Entry Level Exotics: Rolls-Royce Ghost

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Take the platform of the BMW 7 Series and then add a standard V12 along with plenty of wood trim, leather and other Rolls-Royce essentials. Don't forget to add $100k to the price tag.

It's not just supercar makers who see the advantage of offering a cheaper car, luxury brands have something to gain from it as well. In the case of Bentley, one could say that the Continental Flying Spur is a cheaper alternative to the Mulsanne, but that is a somewhat more complicated issue. A clear-cut example of an entry-level luxury exotic is the Rolls-Royce Ghost, a car which is both cheaper and less imposing than its big brother, the Phantom.

The name of the car comes from the Silver Ghost, which dates all the way back to 1906 and was eventually replaced by the original Phantom in 1926. In its day, the Silver Ghost was actually Rolls-Royce's bigger flagship model, and the Twenty occupied the position where the Ghost now finds itself. But this isn't all that important, carmakers do things like this all the time, and Ghost really is a better name than Twenty anyway. With the Phantom pretty much in a class by itself (Maybach is no more and the Mulsanne isn't quite the same thing), the Ghost is intended as an upmarket alternative to the more mainstream and mostly German luxury sedans.

However, these sell in much bigger numbers than anything ever made by Rolls. In fact, this is almost literally the case. The Ghost is actually built on the same platform as the BMW 7 Series, although Rolls insists that you remember that it shares no more than 20 percent of its parts with the cheaper car. Of course, we're talking about the top-end V12-powered 760i here, but those RR badges add about $100,000 to the price, so it wouldn't do for the cars to be too similar. What's more, most of the similarity is in things you can't possibly notice. The shared parts are mostly in the climate-control internals and electrical architecture.

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Yes, there is some sharing in the engine, but most of the internals are different, and even the displacement isn't the same. The engine is a 6.6-liter twin-turbo V12 which produces 563 horsepower and 580lb-ft of torque. This is quite a bit, and in spite of the Ghost's 5,450lbs of mass, it can get to 60mph in just 4.8 seconds. These aren't the sorts of things which one traditionally worries about in connection with a Rolls-Royce. Things like speed and handling are more Bentley's area of expertise, but the Ghost actually offers up a certain amount of sportiness.

One could therefore think of it as competing more directly with the Flying Spur than the S-Class, being more similar to the Bentley in every way, including price. But the approach taken to these cars is nonetheless different. Bentley will tell you that the Flying Spur is a four-door grand tourer, and they even offer a Speed version of the car. The Ghost, on the other hand, has things like rear suicide doors, a long-wheelbase version and rear air suspension designed to make minute adjustments depending on the position of anyone sitting in the rear seats. In short, Rolls-Royce expects many of these to still be chauffeur-driven.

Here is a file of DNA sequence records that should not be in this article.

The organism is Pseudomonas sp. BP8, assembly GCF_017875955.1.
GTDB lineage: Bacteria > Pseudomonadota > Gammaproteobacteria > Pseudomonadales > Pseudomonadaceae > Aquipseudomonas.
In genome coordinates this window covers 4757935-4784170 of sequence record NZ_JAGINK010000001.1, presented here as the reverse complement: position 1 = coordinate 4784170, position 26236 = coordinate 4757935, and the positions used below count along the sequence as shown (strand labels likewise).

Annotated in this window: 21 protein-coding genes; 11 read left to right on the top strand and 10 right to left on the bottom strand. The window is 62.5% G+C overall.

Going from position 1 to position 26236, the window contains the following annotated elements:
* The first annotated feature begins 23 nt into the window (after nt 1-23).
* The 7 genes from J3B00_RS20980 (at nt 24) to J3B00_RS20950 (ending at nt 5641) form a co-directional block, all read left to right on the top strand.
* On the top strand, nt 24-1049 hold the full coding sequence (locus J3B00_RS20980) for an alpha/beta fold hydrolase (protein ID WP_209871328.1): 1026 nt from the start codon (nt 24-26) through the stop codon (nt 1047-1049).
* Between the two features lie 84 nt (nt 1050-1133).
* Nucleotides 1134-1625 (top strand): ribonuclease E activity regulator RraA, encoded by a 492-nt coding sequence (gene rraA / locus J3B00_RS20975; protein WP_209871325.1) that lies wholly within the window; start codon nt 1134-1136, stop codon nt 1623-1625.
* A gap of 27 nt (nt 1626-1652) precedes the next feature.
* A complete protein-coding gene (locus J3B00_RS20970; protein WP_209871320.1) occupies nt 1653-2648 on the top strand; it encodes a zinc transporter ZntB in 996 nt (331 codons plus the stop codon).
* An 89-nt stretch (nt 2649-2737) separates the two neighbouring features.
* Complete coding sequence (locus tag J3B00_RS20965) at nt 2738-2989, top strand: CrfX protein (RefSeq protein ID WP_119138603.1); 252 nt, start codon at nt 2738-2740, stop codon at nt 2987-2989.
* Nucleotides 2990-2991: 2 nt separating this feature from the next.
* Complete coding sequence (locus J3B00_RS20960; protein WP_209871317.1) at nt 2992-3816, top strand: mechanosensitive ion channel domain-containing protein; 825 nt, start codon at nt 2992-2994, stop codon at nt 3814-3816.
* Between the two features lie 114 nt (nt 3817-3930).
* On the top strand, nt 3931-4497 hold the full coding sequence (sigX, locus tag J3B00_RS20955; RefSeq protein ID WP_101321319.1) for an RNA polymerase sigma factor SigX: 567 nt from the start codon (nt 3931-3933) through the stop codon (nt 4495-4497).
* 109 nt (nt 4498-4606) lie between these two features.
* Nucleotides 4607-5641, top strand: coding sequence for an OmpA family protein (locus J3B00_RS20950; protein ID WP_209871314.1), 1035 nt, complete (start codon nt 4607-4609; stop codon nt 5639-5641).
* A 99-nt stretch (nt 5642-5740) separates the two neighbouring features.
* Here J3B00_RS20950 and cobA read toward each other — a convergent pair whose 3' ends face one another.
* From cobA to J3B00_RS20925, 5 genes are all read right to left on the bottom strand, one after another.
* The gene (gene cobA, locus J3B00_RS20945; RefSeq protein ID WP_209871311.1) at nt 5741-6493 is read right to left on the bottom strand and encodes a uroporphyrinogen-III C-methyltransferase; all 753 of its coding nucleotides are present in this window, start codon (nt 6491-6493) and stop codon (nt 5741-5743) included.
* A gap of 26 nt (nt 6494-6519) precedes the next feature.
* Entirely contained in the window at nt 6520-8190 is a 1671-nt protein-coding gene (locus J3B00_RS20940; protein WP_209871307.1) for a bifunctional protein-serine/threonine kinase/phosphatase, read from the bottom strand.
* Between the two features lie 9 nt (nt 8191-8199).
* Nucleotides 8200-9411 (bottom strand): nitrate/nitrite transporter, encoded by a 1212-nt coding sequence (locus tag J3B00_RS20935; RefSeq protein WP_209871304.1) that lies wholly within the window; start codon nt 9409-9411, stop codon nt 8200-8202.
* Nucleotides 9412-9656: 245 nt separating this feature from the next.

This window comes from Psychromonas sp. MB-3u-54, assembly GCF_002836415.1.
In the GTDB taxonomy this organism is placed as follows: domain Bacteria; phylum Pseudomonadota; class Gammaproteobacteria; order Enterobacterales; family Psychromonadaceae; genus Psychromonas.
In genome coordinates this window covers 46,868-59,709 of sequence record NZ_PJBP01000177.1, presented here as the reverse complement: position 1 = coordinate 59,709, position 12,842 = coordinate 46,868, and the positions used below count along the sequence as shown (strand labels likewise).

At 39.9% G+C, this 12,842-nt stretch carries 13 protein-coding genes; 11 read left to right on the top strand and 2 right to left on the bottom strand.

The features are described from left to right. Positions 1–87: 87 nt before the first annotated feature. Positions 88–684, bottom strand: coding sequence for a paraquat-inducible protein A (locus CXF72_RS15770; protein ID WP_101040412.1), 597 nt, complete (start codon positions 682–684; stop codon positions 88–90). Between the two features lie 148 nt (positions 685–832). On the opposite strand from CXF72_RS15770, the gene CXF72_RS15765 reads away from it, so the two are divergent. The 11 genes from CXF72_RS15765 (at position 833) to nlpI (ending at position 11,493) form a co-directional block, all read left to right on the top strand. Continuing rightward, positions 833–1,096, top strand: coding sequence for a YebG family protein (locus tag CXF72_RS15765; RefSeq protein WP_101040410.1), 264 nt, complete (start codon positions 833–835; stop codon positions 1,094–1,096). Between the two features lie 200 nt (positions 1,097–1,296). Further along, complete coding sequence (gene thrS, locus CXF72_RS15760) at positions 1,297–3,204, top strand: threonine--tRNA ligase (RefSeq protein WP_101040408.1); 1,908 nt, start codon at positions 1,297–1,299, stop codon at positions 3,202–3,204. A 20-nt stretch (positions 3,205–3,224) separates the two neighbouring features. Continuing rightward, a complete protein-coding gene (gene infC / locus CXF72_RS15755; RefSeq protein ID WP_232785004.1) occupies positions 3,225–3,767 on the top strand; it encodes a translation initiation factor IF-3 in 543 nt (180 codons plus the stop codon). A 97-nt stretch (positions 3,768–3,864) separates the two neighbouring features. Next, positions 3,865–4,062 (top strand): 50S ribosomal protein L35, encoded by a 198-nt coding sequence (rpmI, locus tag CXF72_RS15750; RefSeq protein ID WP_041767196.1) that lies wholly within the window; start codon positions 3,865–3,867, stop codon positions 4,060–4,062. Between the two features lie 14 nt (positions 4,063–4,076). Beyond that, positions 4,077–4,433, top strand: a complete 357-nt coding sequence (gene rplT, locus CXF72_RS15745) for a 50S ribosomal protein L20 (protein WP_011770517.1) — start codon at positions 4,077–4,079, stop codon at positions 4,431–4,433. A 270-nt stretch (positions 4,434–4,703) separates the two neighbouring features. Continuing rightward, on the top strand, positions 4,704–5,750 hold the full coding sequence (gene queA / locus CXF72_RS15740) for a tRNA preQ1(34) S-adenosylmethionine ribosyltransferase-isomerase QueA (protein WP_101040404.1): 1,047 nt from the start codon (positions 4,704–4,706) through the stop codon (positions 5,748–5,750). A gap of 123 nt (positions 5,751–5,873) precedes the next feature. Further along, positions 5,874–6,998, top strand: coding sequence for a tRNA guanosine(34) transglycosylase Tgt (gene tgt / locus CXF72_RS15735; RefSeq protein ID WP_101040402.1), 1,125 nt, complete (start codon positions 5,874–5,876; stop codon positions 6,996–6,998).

Just the same, the car is designed to be equally enjoyable for drivers and passengers, and the cabin is refined and sumptuously comfortable as Rolls-Royce customers demand. There are other differences between the Ghost and Phantom as well. The leather used for the interior has used a different tanning process to make it more durable. This means it isn't quite as comfortable as the Phantom's, but Rolls knows that Ghost customers probably won't be able to just buy a new car as quickly as Phantom customers, and the interiors will therefore need to last longer.

But you would never notice this without a side-by-side comparison or someone telling you, it's not as though the folks at Goodwood are asking you to sit on recycled baseball gloves. Platform sharing aside, this is still very much a Rolls-Royce. From a business perspective, the case for the Ghost is pretty clear. It slots in nicely in what would be an otherwise gaping hole in BMW's lineup, costing about $100,000 more than a 7 Series and about $150,000 (at least) less than a Phantom. Its introduction for the 2010 model year saw a huge jump in RR's sales figures, and last year Rolls sold more cars than any other year in its history.


The Ghost, unlike some other cars in this series, does unfortunately feel a bit like a watered-down Phantom. The styling is sufficiently different, and the bit of added sportiness does help make it a bit more distinct, but chances are that most people who have even been driven around while sitting in the back seat of a Ghost were all wishing at least a little that they were in a Phantom. When you aren't driving, it really does come down to luxury, and the Phantom just has more of it. But the Ghost's big selling point is that the difference in luxury isn't huge, while the difference in price is. And that is how you make a popular entry-level exotic luxury car.


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